My first real job out of college was at a startup nutrition company where we all wore many hats. (i.e. about six of us ran the entire place). Vacation days were offered — about three weeks per year, but we weren’t necessarily encouraged to use them. In fact, my boss often got a little passive-aggressive when I talked about taking time off, so I would always reassure him, “But I’ll be available! Our hotel has Wi-Fi! If you need anything just call me!”
And call me on vacation he did. All the time. He even paid for my roaming charges and the plane Wi-Fi so I could work while in the air.
It turns out, my experience wasn’t that unique. According to a survey by Project Time Off, a lot of Americans aren’t just failing to check out on vacation — a majority them are not taking the full amount of time off they’ve earned.
The survey showed that 55% of American workers did not use all of their vacation time in 2015, leaving 658 million days unused. Of these, 222 million of them were lost, unable to be rolled over to the next calendar year. Project Time Off calls this “America’s Lost Week.” An entire week of potential time away from work that Americans are choosing not to take. And their survey found that managers are staggeringly to blame.
37% of survey participants say they didn’t take vacation because of a fear of returning to a mountain of work. 22% say they want to show dedication to their job and 28% blame their position at the company, saying the higher you get up the harder it is to take vacation. But 50% reported a lack of support from their boss, and 80% of employees said that if they felt fully supported and encouraged by their boss, they would be likely to take more time off.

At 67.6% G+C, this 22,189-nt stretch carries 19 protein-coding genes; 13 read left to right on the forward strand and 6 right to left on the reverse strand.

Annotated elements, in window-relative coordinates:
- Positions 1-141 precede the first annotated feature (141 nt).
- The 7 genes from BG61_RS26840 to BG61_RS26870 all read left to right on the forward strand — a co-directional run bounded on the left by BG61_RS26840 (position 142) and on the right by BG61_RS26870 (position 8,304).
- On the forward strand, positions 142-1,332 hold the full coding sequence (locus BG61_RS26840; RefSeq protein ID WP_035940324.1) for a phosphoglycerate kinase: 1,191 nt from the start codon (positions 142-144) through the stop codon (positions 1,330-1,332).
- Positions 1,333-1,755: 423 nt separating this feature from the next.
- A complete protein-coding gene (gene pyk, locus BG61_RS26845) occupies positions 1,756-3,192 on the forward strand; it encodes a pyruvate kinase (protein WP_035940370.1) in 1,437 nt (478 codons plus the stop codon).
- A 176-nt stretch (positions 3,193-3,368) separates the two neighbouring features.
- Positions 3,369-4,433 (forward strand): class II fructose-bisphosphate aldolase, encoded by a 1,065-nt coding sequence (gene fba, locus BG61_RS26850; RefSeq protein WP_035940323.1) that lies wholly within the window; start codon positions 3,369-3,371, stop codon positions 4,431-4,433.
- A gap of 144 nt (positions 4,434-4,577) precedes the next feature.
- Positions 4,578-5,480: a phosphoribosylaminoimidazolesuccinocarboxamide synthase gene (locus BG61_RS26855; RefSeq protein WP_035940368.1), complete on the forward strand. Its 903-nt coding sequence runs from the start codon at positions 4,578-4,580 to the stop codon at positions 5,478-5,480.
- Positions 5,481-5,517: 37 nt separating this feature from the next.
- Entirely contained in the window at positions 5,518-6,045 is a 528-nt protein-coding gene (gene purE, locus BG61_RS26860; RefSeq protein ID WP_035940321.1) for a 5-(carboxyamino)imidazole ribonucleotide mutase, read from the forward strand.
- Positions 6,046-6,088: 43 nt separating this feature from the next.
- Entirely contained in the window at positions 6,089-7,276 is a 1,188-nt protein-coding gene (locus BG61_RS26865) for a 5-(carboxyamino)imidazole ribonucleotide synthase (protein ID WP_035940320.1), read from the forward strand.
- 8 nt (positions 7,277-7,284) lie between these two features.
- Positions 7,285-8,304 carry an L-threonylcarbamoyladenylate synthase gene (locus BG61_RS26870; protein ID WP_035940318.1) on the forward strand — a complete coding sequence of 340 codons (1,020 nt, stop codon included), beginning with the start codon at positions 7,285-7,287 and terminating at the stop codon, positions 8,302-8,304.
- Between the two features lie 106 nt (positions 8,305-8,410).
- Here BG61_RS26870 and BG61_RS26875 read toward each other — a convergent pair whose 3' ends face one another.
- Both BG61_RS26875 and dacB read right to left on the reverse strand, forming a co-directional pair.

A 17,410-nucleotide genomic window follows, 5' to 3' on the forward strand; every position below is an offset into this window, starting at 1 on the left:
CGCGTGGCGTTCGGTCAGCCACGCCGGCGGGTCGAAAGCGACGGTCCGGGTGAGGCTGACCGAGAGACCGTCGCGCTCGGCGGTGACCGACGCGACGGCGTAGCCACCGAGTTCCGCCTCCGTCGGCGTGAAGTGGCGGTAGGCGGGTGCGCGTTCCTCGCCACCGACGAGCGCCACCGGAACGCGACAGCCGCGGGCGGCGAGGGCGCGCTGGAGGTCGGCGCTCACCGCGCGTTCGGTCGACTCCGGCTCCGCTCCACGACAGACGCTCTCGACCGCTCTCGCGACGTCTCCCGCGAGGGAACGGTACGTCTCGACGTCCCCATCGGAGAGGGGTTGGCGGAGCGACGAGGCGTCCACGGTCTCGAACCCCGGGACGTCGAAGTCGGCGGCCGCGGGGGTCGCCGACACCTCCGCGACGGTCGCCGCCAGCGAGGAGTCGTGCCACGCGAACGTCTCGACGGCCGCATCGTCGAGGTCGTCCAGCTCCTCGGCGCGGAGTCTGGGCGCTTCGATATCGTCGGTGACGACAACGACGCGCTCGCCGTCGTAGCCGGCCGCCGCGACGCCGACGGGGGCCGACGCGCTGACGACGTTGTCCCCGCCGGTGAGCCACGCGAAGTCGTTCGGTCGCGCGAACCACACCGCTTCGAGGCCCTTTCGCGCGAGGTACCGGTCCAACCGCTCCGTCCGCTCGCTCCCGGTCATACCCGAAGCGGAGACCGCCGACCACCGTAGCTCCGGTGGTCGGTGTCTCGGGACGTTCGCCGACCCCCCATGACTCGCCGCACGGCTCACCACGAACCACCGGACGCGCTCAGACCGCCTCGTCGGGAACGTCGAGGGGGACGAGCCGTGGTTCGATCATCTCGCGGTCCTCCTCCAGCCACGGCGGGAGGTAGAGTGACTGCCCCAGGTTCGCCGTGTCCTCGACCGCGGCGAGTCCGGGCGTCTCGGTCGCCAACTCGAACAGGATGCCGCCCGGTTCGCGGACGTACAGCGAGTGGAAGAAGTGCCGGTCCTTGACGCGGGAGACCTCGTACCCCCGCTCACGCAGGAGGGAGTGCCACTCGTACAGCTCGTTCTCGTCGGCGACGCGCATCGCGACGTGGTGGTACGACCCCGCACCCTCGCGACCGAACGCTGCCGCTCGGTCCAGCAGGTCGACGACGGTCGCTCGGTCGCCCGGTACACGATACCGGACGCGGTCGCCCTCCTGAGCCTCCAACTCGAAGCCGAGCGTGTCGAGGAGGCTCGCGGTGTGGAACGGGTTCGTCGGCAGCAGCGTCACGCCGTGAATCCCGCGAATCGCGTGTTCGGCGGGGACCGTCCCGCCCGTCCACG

At my next job, I worked for a manager who not only encouraged me to take my hard-won vacation days, but actually lectured me when I promised him I’d check in with him while out. “Come back refreshed and ready to work,” he told me. “I don’t want your vacation work. Vacation work is bad work. Come back in love with your job again.”
So I did just that. I took off to Thailand for ten days and you know what? I didn’t come back lazier, with dreams of Pad Thai and elephants swarming my head. I came back curious about what I missed. Hungry to make things happen. Happy to see my friends at work. And the building didn’t burn down like I thought it might.
If you’re a manager or boss at any level, you can’t afford to not let your employees take vacation. Real vacation, not phone-checking, email-shooting vacation. And here are three things you can do to encourage them to actually do it.
Lead by Example
A startling 65% of bosses said they don’t check out on vacation, so is it any wonder that employees aren’t? Hands down, the best thing you can do for your employees to get them to actually “vacation” on vacation, is to do it yourself. Take a week off. Don’t check in with them. Ignore your phone. Come back refreshed. If they see you do it, they’ll be more likely to think that they can too.
My second manager was the master at this. Not only did he take all of his vacation days and ignore any and all fires sent to him during that time, but he proudly departed work at 5:00 on the dot. “The work is never done,” he would say while we all sat at our desks, waiting for an appropriate time to slip out, none of us wanting to be the first. “You’re done at 5. Go home guys.”
According to a survey by the U.S. Travel Association, 17 percent of managers considered employees who use their vacation days to be less dedicated. My manager proved this was not the case, being the first to stand up and admit he had a life outside of work.